VAT for architects: when it’s due and how to pay it
09 March 2020
We take a look at the HMRC rules for architects on VAT, and how short term finance can cover the cost to protect your business’s cashflow.
Architectural services in the UK are taxable supplies, charged at the standard rate of VAT.
As an architect, you must register for VAT once taxable supplies reach the current VAT threshold (more than £85,000, as of February 2020).
Whereas VAT or ‘output tax’ is applied to architectural services, ‘input tax’ (any VAT paid on purchases), however, can be reclaimed.
Every quarter practices are required to pay HM Revenue & Customs (HMRC) the difference between the output tax charged, and the input tax paid on your purchases.
Avoiding late payment
HMRC allows some time at the end of each quarter before a practice must pay the VAT due. VAT returns will show the payment deadline date, but you can also use the Government’s VAT deadline calculator.
Despite this, research shows that collectively, UK businesses owed over £3 billion to HMRC in overdue VAT payments in 2017/18, up from £2.48 billion in 2014.
One of the biggest factors causing late VAT payments could be the fact that architectural practices are seemingly waiting longer to receive payment from suppliers. Should a client pay late, the practice is still expected to pay VAT on those invoices, despite having less cash available to do so and this can often contribute to short term cash flow pinch points.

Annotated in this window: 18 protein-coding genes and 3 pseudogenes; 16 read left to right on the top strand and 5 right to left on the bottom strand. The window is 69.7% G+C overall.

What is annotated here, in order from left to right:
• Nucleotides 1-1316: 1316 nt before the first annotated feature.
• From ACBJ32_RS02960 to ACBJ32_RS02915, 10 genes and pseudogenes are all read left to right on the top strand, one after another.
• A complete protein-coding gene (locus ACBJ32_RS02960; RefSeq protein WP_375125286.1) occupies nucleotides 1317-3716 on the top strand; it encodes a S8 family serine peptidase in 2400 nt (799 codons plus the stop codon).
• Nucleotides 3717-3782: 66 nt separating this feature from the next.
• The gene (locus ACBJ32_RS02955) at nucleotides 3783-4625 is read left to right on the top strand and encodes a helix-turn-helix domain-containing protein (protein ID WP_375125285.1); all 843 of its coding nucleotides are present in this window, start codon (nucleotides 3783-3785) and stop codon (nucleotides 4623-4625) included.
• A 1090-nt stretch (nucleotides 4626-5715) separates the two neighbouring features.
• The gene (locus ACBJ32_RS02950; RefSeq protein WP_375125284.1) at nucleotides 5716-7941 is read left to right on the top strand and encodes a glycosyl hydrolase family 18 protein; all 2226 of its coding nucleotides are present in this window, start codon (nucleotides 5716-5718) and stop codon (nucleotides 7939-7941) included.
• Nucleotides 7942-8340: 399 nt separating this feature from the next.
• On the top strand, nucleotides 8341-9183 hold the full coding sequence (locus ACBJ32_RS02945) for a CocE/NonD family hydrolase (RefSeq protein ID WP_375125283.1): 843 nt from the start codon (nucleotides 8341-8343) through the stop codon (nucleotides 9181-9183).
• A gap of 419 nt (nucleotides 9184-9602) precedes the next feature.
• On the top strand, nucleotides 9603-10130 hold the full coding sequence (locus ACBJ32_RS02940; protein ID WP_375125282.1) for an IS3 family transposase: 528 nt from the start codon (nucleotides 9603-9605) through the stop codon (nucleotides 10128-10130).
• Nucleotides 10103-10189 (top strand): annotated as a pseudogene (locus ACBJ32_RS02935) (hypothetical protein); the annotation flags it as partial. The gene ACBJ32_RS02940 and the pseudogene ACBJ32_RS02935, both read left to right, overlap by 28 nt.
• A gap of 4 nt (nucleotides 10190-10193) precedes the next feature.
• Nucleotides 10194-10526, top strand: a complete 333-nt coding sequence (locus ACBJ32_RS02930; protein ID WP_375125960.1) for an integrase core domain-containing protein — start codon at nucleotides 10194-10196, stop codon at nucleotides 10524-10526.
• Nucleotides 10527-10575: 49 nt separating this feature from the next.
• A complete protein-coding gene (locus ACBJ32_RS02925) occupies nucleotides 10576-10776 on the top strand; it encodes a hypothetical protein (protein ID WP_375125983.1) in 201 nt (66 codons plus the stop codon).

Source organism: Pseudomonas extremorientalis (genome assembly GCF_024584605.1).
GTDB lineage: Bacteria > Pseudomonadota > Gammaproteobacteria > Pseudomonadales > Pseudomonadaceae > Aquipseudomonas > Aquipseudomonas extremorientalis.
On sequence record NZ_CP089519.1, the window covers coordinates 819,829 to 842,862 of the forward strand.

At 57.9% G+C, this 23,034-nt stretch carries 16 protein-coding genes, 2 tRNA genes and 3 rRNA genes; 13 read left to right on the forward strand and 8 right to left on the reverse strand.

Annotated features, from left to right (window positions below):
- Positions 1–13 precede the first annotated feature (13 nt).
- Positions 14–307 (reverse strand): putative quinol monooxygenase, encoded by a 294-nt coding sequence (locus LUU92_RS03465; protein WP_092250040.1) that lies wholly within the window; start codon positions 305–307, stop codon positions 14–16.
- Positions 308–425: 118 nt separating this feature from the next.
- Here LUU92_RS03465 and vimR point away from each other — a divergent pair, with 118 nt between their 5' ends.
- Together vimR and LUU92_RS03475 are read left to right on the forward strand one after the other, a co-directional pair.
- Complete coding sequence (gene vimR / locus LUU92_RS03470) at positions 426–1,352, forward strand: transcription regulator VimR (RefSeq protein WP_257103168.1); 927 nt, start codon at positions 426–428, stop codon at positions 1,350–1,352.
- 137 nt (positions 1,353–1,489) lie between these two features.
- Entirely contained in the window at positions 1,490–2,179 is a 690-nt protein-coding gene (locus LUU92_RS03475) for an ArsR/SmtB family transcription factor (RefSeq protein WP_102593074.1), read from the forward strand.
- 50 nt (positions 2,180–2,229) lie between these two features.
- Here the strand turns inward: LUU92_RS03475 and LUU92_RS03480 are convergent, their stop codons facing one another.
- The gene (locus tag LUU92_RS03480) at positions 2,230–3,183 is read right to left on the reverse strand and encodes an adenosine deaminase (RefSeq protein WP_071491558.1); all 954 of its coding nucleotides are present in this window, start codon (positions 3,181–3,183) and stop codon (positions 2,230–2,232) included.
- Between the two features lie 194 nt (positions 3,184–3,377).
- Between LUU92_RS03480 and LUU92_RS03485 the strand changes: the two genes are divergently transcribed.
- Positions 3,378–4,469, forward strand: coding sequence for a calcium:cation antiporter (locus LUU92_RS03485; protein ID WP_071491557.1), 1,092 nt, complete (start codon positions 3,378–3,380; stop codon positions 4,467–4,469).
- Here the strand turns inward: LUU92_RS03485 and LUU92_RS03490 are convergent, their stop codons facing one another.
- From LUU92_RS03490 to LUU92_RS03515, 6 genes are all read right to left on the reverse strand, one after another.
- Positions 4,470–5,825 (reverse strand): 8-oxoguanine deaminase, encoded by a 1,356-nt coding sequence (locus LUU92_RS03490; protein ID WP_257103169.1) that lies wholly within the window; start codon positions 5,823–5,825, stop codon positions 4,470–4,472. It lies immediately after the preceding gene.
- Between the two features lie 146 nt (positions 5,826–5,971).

Essential obligations such as VAT, should not have to compete with a practice’s plans for growth, nor should it have any significant impact on cashflow. Careful planning, however, can ensure investment to expand and demands from the HMRC can be managed side-by-side, albeit, there are ways of supporting this, particularly via finance.
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Short-term loan to finance your VAT bill
Whilst all architectural practices will no doubt aim to keep enough aside to cover the cost of VAT bills, this isn’t always possible, and when working capital volumes don’t permit, practices need to look at alternative sources to fulfil these costs. Business loans are one such way of funding this expense and are becoming increasingly popular amongst architects.
At White Oak UK, we continue to see year on year increases in the number of practices choosing a short-term loan to finance VAT payments.
Architectural practices can choose whether they wish for payments to be made directly to HMRC on their behalf, or to their account, but ultimately a VAT loan frees up capital for other practice requirements, by spreading the cost over 3 months and offering a quarterly facility to meet these ongoing costs.